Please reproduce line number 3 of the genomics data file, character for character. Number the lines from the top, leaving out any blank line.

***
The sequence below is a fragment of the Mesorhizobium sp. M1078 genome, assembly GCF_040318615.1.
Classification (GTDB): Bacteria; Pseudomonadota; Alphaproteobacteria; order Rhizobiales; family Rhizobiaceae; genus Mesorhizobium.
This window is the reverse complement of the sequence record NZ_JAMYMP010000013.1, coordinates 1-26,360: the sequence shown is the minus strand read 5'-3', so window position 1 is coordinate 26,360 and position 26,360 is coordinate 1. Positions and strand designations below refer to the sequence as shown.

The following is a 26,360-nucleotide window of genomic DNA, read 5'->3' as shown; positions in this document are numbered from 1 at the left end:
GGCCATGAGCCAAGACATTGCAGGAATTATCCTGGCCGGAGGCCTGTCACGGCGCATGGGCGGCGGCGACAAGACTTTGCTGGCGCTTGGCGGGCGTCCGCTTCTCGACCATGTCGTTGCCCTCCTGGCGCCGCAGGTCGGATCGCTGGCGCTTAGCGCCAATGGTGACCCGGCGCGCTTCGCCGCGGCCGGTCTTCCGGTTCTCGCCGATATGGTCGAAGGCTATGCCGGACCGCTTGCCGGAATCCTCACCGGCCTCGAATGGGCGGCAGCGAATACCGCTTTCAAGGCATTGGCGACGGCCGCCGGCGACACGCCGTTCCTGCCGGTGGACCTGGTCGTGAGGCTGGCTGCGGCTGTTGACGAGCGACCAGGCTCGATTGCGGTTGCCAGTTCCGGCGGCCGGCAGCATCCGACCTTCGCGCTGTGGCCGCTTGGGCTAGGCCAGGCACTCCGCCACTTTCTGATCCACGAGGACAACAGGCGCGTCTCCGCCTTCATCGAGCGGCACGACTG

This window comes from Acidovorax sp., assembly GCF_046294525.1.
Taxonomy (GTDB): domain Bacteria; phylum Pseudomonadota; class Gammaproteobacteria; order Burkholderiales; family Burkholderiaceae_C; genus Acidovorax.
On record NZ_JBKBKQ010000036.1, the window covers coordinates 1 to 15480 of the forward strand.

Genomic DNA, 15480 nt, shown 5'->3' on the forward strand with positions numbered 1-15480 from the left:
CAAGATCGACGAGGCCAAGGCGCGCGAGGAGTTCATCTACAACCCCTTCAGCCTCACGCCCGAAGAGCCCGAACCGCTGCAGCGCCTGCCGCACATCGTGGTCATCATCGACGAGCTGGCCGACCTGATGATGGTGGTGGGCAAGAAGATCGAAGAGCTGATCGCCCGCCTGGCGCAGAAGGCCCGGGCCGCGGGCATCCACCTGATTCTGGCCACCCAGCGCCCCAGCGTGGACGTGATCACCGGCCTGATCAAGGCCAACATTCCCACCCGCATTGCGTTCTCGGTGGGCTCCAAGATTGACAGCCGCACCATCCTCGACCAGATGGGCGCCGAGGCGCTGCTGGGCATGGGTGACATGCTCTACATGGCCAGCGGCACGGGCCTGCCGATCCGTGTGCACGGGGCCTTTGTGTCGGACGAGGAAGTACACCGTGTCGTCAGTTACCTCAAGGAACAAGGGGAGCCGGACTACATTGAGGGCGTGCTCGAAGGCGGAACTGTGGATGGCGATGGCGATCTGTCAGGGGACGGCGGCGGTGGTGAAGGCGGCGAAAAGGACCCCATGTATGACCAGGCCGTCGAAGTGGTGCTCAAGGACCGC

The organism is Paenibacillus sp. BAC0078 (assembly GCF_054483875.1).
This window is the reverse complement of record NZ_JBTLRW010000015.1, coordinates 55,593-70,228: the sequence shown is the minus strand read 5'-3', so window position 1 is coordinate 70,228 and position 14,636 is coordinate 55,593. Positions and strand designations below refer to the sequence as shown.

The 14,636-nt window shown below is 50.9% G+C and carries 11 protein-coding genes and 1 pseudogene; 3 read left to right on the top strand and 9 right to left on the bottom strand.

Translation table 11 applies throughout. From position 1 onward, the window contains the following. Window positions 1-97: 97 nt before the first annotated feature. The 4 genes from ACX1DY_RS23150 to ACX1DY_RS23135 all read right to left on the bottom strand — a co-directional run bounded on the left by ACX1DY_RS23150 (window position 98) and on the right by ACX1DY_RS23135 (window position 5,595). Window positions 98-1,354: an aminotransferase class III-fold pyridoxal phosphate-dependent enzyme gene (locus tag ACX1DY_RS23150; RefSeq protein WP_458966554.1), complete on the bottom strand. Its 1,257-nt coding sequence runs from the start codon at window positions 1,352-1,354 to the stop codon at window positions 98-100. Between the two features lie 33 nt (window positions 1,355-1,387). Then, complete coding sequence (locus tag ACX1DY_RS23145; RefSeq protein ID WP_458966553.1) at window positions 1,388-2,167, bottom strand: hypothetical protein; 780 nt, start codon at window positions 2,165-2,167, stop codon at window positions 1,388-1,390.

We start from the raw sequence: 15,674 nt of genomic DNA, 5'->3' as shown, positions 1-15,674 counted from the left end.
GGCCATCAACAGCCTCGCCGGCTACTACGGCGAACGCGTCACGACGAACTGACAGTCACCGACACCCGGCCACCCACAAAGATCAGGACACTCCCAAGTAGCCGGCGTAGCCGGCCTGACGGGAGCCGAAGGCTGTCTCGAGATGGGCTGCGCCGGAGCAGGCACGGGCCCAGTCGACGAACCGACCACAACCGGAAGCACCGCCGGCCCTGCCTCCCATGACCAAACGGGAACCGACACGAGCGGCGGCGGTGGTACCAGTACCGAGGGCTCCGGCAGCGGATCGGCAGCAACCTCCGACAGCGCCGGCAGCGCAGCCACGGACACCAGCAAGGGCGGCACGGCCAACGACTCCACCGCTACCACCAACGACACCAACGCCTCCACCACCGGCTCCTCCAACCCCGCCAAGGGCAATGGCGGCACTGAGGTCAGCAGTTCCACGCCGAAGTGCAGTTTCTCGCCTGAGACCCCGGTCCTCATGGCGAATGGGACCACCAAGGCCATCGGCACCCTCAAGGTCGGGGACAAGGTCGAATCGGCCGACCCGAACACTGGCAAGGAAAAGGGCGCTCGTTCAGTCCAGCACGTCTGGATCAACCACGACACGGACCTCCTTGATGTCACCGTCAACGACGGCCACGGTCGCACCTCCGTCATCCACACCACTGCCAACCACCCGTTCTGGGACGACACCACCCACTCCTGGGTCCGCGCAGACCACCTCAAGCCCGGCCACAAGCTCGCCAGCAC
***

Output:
This window is the reverse complement of the sequence record NZ_JAMYMP010000013.1, coordinates 1-26,360: the sequence shown is the minus strand read 5'-3', so window position 1 is coordinate 26,360 and position 26,360 is coordinate 1. Positions and strand designations below refer to the sequence as shown.